Organizers started the Sequim High flower basket program in 1996 to support the FFA with about 50 baskets.

McFarlen said they look to replace the greenhouse on the City of Sequim’s property off South Second Avenue because snow warped the ceiling of the 1960s structure last winter. Completed flower baskets are stored in the greenhouse prior to going out on city streets.

McFarlen said they are seeking grants for the project.

Sequim teachers Michelle Mahitka and Taylor Thorson help line flower baskets in the Sequim High School’s greenhouse to help finish the project started by Sequim High students. Prior to school closing due to COVID-19, students finished about 75 baskets while teachers and paraeducators completed more than 50 baskets after school closed to go along Washington Street starting in June. Photo courtesy of Steve Mahitka

Sequim teachers Michelle Mahitka and Taylor Thorson help line flower baskets in the Sequim High School’s greenhouse to help finish the project started by Sequim High students. Prior to school closing due to COVID-19, students finished about 75 baskets while teachers and paraeducators completed more than 50 baskets after school closed to go along Washington Street starting in June. Photo courtesy of Steve Mahitka

Sequim teacher Kelly Bell helps plant one of 130-plus flower baskets to run along Washington Street from June-October. Students made about 75 baskets prior to school closing and teachers and paraeducators helped make more than 50 after school closed. Photo courtesy of Steve Mahitka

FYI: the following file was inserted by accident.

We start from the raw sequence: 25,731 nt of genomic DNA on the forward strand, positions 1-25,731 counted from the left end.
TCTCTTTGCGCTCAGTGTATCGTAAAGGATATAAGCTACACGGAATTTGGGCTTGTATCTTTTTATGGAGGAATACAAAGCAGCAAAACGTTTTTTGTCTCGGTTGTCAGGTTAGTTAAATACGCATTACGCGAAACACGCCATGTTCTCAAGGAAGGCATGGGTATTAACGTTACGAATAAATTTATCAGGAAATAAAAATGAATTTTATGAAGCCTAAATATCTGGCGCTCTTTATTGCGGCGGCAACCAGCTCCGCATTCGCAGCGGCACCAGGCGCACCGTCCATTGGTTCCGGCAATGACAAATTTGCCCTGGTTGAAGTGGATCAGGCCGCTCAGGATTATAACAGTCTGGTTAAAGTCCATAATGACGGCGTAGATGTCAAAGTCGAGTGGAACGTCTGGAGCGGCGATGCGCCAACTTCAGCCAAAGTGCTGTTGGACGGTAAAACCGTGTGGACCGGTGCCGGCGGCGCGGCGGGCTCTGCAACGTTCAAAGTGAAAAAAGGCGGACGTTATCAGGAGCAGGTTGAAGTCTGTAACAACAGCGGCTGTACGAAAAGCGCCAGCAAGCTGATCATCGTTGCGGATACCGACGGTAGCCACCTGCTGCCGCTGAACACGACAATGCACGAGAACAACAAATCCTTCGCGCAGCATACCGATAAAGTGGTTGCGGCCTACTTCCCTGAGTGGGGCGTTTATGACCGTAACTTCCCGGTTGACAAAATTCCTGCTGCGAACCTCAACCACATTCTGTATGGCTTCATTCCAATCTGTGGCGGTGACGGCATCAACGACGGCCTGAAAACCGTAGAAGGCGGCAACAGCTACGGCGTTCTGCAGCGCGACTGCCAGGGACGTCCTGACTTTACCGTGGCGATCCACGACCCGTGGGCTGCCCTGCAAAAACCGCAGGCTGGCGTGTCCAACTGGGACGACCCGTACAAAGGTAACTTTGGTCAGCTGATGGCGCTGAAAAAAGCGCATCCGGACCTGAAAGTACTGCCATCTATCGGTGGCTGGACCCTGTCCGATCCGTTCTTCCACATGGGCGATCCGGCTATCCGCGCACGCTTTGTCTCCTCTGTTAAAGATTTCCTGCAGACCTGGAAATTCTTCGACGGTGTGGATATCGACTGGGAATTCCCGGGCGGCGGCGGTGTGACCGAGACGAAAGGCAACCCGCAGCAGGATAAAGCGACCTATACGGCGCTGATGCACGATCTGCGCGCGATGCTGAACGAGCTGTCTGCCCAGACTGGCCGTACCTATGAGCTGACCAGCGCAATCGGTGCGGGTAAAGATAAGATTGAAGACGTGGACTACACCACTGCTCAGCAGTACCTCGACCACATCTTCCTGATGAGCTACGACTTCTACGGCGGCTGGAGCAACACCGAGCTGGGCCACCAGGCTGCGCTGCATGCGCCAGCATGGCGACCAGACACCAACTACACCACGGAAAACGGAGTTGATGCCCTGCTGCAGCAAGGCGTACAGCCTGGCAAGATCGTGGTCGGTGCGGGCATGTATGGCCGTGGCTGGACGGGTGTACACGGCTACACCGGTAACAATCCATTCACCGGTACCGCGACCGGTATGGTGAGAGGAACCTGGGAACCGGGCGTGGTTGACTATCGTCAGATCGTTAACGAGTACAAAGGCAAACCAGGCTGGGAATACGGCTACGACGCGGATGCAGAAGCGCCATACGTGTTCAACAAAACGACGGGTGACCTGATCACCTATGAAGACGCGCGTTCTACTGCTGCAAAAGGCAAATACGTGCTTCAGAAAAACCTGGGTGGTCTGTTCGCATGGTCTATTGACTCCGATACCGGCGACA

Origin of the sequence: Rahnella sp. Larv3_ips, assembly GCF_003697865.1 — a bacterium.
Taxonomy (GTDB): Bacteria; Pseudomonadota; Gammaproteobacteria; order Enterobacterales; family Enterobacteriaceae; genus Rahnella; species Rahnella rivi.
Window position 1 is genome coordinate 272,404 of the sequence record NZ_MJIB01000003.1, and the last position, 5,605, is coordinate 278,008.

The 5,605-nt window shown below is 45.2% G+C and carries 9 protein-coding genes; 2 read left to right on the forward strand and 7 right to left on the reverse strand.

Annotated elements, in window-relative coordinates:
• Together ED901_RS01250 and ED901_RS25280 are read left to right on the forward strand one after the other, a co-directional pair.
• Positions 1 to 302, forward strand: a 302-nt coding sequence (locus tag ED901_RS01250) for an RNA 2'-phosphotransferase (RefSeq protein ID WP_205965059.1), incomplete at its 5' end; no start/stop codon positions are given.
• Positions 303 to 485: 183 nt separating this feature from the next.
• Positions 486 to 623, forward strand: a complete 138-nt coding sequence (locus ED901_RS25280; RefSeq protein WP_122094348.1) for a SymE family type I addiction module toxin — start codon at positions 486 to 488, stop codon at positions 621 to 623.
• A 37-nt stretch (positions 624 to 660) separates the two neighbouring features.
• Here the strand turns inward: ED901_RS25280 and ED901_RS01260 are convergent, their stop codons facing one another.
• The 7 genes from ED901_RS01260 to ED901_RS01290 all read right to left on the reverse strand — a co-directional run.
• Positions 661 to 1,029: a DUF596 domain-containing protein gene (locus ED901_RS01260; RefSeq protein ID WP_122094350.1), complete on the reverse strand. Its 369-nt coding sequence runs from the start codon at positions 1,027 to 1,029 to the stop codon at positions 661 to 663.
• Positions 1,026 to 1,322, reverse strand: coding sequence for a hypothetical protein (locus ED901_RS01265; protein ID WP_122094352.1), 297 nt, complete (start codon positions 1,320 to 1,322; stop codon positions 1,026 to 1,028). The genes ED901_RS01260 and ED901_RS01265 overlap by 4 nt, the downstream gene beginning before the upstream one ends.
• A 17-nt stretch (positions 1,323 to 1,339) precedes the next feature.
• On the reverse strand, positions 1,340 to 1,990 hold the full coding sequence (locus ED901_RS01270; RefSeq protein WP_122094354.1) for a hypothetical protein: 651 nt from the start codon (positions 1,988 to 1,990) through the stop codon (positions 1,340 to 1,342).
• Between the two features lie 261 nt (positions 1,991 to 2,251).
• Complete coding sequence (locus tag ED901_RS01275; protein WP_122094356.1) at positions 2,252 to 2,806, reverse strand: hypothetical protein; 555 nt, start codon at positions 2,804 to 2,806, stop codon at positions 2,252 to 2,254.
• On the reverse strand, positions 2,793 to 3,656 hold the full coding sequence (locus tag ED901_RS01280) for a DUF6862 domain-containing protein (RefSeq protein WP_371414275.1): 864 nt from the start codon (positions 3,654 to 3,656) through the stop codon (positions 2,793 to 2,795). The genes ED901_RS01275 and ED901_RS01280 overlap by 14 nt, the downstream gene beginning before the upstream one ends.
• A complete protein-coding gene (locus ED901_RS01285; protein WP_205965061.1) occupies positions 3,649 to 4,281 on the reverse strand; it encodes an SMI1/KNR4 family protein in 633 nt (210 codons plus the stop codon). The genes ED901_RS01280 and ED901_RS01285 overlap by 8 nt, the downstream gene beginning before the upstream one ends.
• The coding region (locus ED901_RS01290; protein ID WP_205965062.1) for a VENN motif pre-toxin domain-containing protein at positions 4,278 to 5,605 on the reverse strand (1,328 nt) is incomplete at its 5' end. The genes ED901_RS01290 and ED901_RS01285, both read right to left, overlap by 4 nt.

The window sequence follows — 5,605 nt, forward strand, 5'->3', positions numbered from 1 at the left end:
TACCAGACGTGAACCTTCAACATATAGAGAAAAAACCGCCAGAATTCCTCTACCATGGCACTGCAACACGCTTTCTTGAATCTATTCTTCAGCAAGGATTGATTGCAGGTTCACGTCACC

Sequim teacher Kelly Bell helps plant one of 130-plus flower baskets to run along Washington Street from June-October. Students made about 75 baskets prior to school closing and teachers and paraeducators helped make more than 50 after school closed. Photo courtesy of Steve Mahitka

Agriculture teacher Steve Mahitka and Emily Westcott, flower basket coordinator, assess some of the baskets on May 22 before setting them for delivery along Washington Street on June 1. Sequim Gazette photo by Matthew Nash

Agriculture teacher Steve Mahitka and Emily Westcott, flower basket coordinator, assess some of the baskets on May 22 before setting them for delivery along Washington Street on June 1. Sequim Gazette photo by Matthew Nash

More than 130 baskets go out on June 1 in the City of Sequim. The flower basket program started in 1996 as a fundraiser for Sequim High School’s FFA and sponsorships support both the school’s plant sale and Sequim’s downtown Christmas lights. Sequim Gazette photo by Matthew Nash

More than 130 baskets go out on June 1 in the City of Sequim. The flower basket program started in 1996 as a fundraiser for Sequim High School’s FFA and sponsorships support both the school’s plant sale and Sequim’s downtown Christmas lights. Sequim Gazette photo by Matthew Nash

More than 130 baskets go out on June 1 in the City of Sequim. The flower basket program started in 1996 as a fundraiser for Sequim High School’s FFA and sponsorships support both the school’s plant sale and Sequim’s downtown Christmas lights. Sequim Gazette photo by Matthew Nash